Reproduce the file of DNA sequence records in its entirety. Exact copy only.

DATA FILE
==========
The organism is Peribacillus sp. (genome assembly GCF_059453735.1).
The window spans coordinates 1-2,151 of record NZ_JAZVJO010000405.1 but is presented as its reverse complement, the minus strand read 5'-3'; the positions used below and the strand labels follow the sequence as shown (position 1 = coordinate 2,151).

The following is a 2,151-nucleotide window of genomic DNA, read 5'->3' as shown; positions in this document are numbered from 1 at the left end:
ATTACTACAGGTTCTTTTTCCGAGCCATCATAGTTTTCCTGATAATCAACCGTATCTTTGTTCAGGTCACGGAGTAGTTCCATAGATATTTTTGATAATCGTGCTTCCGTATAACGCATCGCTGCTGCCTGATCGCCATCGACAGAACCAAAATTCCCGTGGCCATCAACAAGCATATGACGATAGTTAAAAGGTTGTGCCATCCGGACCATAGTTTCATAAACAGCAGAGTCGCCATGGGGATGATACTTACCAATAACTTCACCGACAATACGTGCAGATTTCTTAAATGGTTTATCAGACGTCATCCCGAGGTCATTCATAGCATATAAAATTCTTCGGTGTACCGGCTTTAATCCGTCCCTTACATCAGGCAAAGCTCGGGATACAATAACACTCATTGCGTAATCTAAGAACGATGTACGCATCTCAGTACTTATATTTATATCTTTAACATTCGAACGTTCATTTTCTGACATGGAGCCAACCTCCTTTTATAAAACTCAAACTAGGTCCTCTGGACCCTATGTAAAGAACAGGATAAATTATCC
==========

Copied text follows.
The organism is Peribacillus sp. (genome assembly GCF_059453735.1).
The window spans coordinates 1-2,151 of record NZ_JAZVJO010000405.1 but is presented as its reverse complement, the minus strand read 5'-3'; the positions used below and the strand labels follow the sequence as shown (position 1 = coordinate 2,151).

The following is a 2,151-nucleotide window of genomic DNA, read 5'->3' as shown; positions in this document are numbered from 1 at the left end:
ATTACTACAGGTTCTTTTTCCGAGCCATCATAGTTTTCCTGATAATCAACCGTATCTTTGTTCAGGTCACGGAGTAGTTCCATAGATATTTTTGATAATCGTGCTTCCGTATAACGCATCGCTGCTGCCTGATCGCCATCGACAGAACCAAAATTCCCGTGGCCATCAACAAGCATATGACGATAGTTAAAAGGTTGTGCCATCCGGACCATAGTTTCATAAACAGCAGAGTCGCCATGGGGATGATACTTACCAATAACTTCACCGACAATACGTGCAGATTTCTTAAATGGTTTATCAGACGTCATCCCGAGGTCATTCATAGCATATAAAATTCTTCGGTGTACCGGCTTTAATCCGTCCCTTACATCAGGCAAAGCTCGGGATACAATAACACTCATTGCGTAATCTAAGAACGATGTACGCATCTCAGTACTTATATTTATATCTTTAACATTCGAACGTTCATTTTCTGACATGGAGCCAACCTCCTTTTATAAAACTCAAACTAGGTCCTCTGGACCCTATGTAAAGAACAGGATAAATTATCC